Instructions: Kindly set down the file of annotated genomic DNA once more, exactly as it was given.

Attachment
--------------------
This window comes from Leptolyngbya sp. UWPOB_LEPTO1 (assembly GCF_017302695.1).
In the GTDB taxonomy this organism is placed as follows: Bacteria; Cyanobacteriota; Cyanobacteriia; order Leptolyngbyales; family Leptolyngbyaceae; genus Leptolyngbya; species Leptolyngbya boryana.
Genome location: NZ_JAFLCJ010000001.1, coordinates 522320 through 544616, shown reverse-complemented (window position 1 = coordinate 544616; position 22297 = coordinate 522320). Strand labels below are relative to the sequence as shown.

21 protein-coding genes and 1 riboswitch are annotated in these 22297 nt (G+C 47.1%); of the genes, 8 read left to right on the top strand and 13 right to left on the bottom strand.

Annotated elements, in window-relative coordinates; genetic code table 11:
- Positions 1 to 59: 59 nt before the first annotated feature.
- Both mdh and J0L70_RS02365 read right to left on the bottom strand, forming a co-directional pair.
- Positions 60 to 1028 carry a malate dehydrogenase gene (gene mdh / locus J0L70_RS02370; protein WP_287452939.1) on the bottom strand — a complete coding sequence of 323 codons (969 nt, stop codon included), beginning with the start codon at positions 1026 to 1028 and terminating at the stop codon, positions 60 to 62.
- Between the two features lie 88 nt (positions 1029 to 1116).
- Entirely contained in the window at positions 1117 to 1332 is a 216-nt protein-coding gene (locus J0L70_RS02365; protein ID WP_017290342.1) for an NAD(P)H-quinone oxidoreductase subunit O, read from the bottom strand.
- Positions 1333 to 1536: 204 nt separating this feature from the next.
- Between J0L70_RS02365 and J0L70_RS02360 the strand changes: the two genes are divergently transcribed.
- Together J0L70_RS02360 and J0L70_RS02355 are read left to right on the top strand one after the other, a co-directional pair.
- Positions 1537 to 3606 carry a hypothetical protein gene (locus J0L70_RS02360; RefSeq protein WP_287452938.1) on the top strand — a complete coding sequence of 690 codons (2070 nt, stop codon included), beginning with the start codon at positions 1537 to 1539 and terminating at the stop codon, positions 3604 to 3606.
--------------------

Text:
This window comes from Leptolyngbya sp. UWPOB_LEPTO1 (assembly GCF_017302695.1).
In the GTDB taxonomy this organism is placed as follows: Bacteria; Cyanobacteriota; Cyanobacteriia; order Leptolyngbyales; family Leptolyngbyaceae; genus Leptolyngbya; species Leptolyngbya boryana.
Genome location: NZ_JAFLCJ010000001.1, coordinates 522320 through 544616, shown reverse-complemented (window position 1 = coordinate 544616; position 22297 = coordinate 522320). Strand labels below are relative to the sequence as shown.

21 protein-coding genes and 1 riboswitch are annotated in these 22297 nt (G+C 47.1%); of the genes, 8 read left to right on the top strand and 13 right to left on the bottom strand.

Annotated elements, in window-relative coordinates; genetic code table 11:
- Positions 1 to 59: 59 nt before the first annotated feature.
- Both mdh and J0L70_RS02365 read right to left on the bottom strand, forming a co-directional pair.
- Positions 60 to 1028 carry a malate dehydrogenase gene (gene mdh / locus J0L70_RS02370; protein WP_287452939.1) on the bottom strand — a complete coding sequence of 323 codons (969 nt, stop codon included), beginning with the start codon at positions 1026 to 1028 and terminating at the stop codon, positions 60 to 62.
- Between the two features lie 88 nt (positions 1029 to 1116).
- Entirely contained in the window at positions 1117 to 1332 is a 216-nt protein-coding gene (locus J0L70_RS02365; protein ID WP_017290342.1) for an NAD(P)H-quinone oxidoreductase subunit O, read from the bottom strand.
- Positions 1333 to 1536: 204 nt separating this feature from the next.
- Between J0L70_RS02365 and J0L70_RS02360 the strand changes: the two genes are divergently transcribed.
- Together J0L70_RS02360 and J0L70_RS02355 are read left to right on the top strand one after the other, a co-directional pair.
- Positions 1537 to 3606 carry a hypothetical protein gene (locus J0L70_RS02360; RefSeq protein WP_287452938.1) on the top strand — a complete coding sequence of 690 codons (2070 nt, stop codon included), beginning with the start codon at positions 1537 to 1539 and terminating at the stop codon, positions 3604 to 3606.